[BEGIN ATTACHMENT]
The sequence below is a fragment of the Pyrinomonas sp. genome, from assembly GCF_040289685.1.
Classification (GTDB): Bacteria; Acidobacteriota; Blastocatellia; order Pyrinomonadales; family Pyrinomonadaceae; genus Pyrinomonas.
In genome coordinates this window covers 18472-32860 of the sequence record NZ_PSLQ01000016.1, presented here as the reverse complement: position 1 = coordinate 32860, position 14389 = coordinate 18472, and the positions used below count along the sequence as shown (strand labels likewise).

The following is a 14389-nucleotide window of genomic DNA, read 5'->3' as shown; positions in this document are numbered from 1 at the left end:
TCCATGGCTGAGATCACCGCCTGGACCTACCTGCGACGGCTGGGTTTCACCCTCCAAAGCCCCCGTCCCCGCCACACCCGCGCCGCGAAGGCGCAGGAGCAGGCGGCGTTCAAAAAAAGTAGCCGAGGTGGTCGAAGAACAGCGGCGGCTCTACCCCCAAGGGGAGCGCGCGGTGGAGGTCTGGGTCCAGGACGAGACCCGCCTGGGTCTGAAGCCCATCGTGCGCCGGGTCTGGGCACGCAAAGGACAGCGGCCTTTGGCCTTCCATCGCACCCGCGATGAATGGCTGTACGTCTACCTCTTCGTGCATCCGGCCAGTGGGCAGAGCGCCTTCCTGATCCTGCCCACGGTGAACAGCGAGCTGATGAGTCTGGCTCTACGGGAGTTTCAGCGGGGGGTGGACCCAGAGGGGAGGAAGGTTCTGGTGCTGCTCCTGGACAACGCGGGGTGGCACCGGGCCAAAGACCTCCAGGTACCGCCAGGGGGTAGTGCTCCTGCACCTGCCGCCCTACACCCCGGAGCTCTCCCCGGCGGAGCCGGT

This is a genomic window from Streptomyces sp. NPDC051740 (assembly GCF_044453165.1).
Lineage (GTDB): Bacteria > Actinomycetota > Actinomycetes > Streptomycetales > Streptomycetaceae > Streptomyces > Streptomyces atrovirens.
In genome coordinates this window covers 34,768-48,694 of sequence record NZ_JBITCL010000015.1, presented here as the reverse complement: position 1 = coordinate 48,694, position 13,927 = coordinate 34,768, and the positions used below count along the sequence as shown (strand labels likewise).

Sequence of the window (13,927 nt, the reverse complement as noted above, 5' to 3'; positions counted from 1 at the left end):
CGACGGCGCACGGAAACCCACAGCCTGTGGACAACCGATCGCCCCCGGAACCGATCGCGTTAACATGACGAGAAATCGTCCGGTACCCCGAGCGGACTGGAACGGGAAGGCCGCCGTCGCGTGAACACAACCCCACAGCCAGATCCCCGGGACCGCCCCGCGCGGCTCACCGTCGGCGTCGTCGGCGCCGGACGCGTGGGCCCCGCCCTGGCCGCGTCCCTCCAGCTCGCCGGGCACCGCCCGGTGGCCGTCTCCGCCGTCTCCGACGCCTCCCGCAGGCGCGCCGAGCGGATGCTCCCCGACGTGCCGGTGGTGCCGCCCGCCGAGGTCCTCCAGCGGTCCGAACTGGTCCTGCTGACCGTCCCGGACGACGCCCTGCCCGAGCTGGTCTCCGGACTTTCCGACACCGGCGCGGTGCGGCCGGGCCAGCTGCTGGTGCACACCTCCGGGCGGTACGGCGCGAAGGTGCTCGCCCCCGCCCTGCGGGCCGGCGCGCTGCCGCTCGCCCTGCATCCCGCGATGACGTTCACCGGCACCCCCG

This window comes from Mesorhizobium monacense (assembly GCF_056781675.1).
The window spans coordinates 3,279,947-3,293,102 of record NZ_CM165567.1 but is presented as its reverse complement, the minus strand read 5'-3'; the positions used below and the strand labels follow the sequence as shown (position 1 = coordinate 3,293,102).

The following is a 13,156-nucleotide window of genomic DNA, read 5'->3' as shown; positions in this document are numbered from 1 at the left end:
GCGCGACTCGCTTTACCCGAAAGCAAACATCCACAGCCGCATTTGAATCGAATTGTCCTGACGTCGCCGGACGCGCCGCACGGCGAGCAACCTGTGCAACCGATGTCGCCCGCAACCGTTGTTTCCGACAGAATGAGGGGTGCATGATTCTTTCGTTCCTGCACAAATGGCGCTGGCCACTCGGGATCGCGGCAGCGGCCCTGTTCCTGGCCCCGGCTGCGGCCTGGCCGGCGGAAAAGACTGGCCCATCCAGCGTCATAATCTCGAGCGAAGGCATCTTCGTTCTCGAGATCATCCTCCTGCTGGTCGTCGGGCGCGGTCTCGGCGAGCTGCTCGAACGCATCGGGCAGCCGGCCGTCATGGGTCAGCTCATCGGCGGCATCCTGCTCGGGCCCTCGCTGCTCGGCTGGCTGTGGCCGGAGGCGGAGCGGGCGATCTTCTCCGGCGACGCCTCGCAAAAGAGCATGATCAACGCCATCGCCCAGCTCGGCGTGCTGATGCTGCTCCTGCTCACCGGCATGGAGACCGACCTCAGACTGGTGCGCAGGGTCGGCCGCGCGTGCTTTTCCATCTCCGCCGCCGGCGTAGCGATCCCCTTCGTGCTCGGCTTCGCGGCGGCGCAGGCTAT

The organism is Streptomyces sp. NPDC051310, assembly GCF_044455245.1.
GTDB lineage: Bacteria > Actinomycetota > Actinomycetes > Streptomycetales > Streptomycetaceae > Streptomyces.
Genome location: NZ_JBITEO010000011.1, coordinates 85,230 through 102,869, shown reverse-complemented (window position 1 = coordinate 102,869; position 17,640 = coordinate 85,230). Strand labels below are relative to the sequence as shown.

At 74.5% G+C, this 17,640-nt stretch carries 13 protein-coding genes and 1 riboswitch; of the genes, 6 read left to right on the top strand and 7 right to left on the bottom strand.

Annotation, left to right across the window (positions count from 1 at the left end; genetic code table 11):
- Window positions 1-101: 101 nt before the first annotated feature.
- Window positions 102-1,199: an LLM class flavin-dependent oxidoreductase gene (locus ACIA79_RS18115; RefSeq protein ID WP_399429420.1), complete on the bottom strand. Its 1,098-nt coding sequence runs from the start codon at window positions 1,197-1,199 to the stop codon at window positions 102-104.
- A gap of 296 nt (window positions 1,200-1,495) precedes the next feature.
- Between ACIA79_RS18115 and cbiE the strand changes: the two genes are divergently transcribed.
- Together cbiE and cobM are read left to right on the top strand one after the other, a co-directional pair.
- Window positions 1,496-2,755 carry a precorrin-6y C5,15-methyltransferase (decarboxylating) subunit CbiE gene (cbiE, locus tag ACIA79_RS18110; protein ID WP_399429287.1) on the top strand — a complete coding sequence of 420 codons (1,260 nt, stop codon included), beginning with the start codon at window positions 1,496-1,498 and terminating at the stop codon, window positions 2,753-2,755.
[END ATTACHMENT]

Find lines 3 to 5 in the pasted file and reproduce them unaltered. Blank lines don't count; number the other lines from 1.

In genome coordinates this window covers 18472-32860 of the sequence record NZ_PSLQ01000016.1, presented here as the reverse complement: position 1 = coordinate 32860, position 14389 = coordinate 18472, and the positions used below count along the sequence as shown (strand labels likewise).

The following is a 14389-nucleotide window of genomic DNA, read 5'->3' as shown; positions in this document are numbered from 1 at the left end:
TCCATGGCTGAGATCACCGCCTGGACCTACCTGCGACGGCTGGGTTTCACCCTCCAAAGCCCCCGTCCCCGCCACACCCGCGCCGCGAAGGCGCAGGAGCAGGCGGCGTTCAAAAAAAGTAGCCGAGGTGGTCGAAGAACAGCGGCGGCTCTACCCCCAAGGGGAGCGCGCGGTGGAGGTCTGGGTCCAGGACGAGACCCGCCTGGGTCTGAAGCCCATCGTGCGCCGGGTCTGGGCACGCAAAGGACAGCGGCCTTTGGCCTTCCATCGCACCCGCGATGAATGGCTGTACGTCTACCTCTTCGTGCATCCGGCCAGTGGGCAGAGCGCCTTCCTGATCCTGCCCACGGTGAACAGCGAGCTGATGAGTCTGGCTCTACGGGAGTTTCAGCGGGGGGTGGACCCAGAGGGGAGGAAGGTTCTGGTGCTGCTCCTGGACAACGCGGGGTGGCACCGGGCCAAAGACCTCCAGGTACCGCCAGGGGGTAGTGCTCCTGCACCTGCCGCCCTACACCCCGGAGCTCTCCCCGGCGGAGCCGGT